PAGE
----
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LL Cool J Talks George Floyd Protests and His BLM Freestyle: ‘I Wanted to Speak the Truth From the Heart’

LL Cool J has seen hip-hip react to social justice causes and outrages for more than three decades. From Public Enemy and Boogie Down Productions tackling systemic racism and oppression, to Lil Baby and YG standing up for Black Lives Matter and taking on police brutality more recently, Uncle L knows all about the importance of MCs using their mics to push the culture — and society — forward.

That’s what inspired the 52-year-old Rock the Bells boss to drop a searing Black Lives Matter freestyle earlier this month, lashing out at a police officer for putting his knee to the neck of George Floyd, nodding to the protests and riots that followed, and explaining in crystal clear terms why he’s sick of dealing with the same nonsense his whole life.

Billboard spoke to LL about his freestyle, the new generation of MCs taking on law enforcement, and how he hopes to use his just-launched Rock the Bells site to make a difference.

You dropped a BLM freestyle recently. Why did you feel compelled to put that out?

I was tossing and turning all night and I just felt inspired. I wanted to connect with the audience in a real way and connect with my community. There’s a lot of pain, a lot of hurt and raw emotions and I just wanted to speak the truth from the heart. Just speak the truth.

It’s such a raw thing. … There comes a point in life when you have to choose sides. And I have to choose to be on the right side of history and have to support my people and support this moment and all the people who are supportive of this moment. I just wanted to tell the truth. I couldn’t sugar coat it; I wasn’t going to try to do the Hollywood two-step; I couldn’t be silent. I had to say something and I had to do it in my own way, and that was the most sincere way I could speak to the community. I want to be there for them. That’s my job as an artist as one of the figureheads of the culture.

You came from a generation of artists who used hip-hop to spread a larger cultural message about what they saw going on around them — I’m thinking about groups like Public Enemy, N.W.A, Boogie Down Productions, A Tribe Called Quest. Who do you see using that megaphone in this generation?

I think we’re just starting. Prior to this you would have said Kendrick [Lamar], J. Cole … deadprez is a different generation. But now I think with everything going on you’re going to find more and more artists are conscious and talking about things. Lil Baby just put out this thing [“The Bigger Picture“], there is going to be more artists going into this space to speak their truth.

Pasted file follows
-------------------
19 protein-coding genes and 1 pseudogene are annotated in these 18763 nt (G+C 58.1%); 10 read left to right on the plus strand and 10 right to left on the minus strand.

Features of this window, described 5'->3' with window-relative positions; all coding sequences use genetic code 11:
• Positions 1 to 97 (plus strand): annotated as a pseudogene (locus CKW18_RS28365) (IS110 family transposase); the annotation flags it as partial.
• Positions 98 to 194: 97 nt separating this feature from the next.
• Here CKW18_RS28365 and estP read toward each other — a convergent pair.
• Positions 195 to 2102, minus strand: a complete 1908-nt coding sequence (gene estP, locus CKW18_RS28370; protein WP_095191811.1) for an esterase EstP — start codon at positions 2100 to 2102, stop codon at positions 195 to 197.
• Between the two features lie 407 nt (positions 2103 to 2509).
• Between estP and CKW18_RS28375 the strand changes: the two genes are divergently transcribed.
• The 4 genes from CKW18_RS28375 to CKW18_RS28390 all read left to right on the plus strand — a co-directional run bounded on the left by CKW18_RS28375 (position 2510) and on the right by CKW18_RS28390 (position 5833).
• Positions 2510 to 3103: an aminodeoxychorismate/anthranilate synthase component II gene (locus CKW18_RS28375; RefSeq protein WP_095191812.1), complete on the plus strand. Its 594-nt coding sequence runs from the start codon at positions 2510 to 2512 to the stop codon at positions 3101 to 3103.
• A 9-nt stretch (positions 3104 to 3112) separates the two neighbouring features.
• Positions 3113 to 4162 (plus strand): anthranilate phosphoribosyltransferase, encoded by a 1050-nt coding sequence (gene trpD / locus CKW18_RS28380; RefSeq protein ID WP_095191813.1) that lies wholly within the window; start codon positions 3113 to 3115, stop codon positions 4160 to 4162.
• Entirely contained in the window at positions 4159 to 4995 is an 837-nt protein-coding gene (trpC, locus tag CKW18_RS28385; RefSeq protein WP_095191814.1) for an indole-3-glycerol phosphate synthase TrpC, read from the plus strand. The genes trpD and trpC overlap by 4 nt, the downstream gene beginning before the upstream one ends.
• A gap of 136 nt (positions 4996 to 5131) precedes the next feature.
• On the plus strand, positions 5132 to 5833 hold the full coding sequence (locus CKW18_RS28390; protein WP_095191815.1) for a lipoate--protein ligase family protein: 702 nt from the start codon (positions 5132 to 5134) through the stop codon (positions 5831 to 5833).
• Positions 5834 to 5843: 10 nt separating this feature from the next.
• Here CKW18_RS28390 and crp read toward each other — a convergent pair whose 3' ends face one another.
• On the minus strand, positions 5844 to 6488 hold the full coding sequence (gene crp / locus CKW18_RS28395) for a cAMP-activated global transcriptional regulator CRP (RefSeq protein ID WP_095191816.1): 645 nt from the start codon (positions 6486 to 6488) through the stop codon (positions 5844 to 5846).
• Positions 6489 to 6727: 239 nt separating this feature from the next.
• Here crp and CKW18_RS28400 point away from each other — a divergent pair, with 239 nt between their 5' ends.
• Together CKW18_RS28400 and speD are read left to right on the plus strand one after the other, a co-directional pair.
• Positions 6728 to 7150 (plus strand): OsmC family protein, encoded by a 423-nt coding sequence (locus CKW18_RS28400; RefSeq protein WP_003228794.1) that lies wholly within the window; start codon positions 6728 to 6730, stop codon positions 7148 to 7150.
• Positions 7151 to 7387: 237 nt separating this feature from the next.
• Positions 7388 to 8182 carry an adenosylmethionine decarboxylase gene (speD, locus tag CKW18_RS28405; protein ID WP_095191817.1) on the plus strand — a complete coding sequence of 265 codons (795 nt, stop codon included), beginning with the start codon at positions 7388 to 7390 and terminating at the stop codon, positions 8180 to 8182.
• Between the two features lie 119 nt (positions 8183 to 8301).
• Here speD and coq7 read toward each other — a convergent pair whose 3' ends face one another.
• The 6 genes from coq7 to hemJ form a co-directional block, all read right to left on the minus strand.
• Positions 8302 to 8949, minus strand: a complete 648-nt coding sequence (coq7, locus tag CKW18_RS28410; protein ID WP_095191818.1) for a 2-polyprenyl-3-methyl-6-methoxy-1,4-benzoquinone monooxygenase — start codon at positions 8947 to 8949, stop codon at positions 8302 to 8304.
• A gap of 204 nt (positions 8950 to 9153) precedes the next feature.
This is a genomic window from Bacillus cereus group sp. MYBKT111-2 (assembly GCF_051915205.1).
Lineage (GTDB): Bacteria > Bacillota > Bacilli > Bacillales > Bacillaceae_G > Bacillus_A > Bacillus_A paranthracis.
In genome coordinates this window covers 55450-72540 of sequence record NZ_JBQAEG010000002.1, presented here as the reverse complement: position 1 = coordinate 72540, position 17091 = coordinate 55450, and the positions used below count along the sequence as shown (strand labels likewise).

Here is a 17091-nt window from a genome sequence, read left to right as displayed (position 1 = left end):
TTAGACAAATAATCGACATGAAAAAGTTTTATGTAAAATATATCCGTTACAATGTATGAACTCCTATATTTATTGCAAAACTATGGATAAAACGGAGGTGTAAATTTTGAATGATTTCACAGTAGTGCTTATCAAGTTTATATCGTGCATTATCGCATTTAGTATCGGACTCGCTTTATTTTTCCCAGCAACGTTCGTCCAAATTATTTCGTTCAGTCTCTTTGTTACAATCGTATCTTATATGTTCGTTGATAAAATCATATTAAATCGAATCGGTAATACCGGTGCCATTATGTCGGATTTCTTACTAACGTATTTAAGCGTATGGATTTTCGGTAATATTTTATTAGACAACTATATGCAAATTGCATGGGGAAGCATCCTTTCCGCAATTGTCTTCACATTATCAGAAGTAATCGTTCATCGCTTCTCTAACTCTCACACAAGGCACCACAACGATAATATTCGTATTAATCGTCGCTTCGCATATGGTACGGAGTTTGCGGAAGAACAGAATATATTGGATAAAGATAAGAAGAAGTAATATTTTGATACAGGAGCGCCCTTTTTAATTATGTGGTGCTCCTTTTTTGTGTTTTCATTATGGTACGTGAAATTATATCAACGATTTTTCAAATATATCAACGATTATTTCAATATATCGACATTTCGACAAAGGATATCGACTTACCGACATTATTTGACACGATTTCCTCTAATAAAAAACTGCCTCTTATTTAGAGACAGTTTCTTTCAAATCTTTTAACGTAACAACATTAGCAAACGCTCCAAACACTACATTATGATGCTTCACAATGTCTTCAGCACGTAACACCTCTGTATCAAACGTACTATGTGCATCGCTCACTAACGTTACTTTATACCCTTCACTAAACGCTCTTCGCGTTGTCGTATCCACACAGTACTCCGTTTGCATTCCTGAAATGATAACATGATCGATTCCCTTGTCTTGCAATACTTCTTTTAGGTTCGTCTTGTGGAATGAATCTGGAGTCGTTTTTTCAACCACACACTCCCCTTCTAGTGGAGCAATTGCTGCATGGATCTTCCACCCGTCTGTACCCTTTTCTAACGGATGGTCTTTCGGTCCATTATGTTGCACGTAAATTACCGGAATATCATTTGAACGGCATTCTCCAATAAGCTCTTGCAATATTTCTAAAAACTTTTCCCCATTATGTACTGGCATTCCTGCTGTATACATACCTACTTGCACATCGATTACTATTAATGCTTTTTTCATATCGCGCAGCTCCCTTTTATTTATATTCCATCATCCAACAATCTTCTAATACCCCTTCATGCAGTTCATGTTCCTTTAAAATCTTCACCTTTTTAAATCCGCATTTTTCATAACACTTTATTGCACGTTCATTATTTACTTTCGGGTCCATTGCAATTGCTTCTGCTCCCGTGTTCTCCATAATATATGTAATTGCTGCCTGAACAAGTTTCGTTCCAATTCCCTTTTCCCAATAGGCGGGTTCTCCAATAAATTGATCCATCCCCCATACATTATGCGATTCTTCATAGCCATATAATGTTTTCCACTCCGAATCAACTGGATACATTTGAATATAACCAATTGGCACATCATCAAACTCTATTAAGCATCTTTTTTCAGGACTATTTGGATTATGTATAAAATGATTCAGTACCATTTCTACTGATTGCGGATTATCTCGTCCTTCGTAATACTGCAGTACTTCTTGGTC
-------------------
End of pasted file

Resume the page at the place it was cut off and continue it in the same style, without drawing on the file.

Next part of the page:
I think we’re about to find out a lot more about how people feel and we’re about to see some of the amazing talent that’s out there. People understand the seriousness of this moment, and I think the music will reflect that.

How does it make you feel to see the BLM protest movement spreading to every state and across the world?

I think it is one of the most beautiful things I’ve ever seen. People all over the globe, people that were on the fence, people who couldn’t understand what we the black community were talking about finally got to see, for real. They finally got a video that was absolutely, undeniably horrible and evil, and they said, “Enough is enough.”

Generally people are good and have good hearts, but there’s just a couple of loud, racist scumbags who make a lot of noise and make the world a worse place than it needs to be. But people in general are good and we’re seeing that.

We’ve got a righteous cause — this is a just and righteous beef, not some low-road complaint — and the world responded to that. Just so you know, I took that freestyle and I teamed up with Alexander John and the Rock the Bells design team for a commemorative T-shirt and hoodie based on the red, black and green Liberty rock where I grew up, and we’re going to give a portion of the proceeds to Black Lives Matter and Jump & Ball, which is a community charity that I started in Northeast Queens that lets the kids have a summer camp basketball experience instead of standing on the corner. People should definitely buy a T-shirt or a hoodie. In fact, I’m saying please support it. For those who really know LL Cool J, that rock has been part of my career, my whole life … that rock represents Pan-Africanism.

I think we gotta just man up. You can’t sit idly by and act like it’s not happening. I won’t mute myself or censor myself in order to keep certain friends. I ain’t doing none of that s–t. I’m keeping it 100.

What’s your message to protesters out there who are sick of seeing the same pattern repeat when a black man is killed by police, and then nothing changes?

I say keep demonstrating, keep holding the people in high places accountable and let’s make this change — we’ve gotta make it. And that change is going to come through voting, filling out the census and letting them know that you’re here. That change is going to come through people running for political office, through people starting companies and working hard.

Be the squeaky wheel. Sometimes you gotta stir the pot to get one step closer to solving the problem. I think we are definitely a step closer to solving the problem than before they started stirring the pot. They have my full support.

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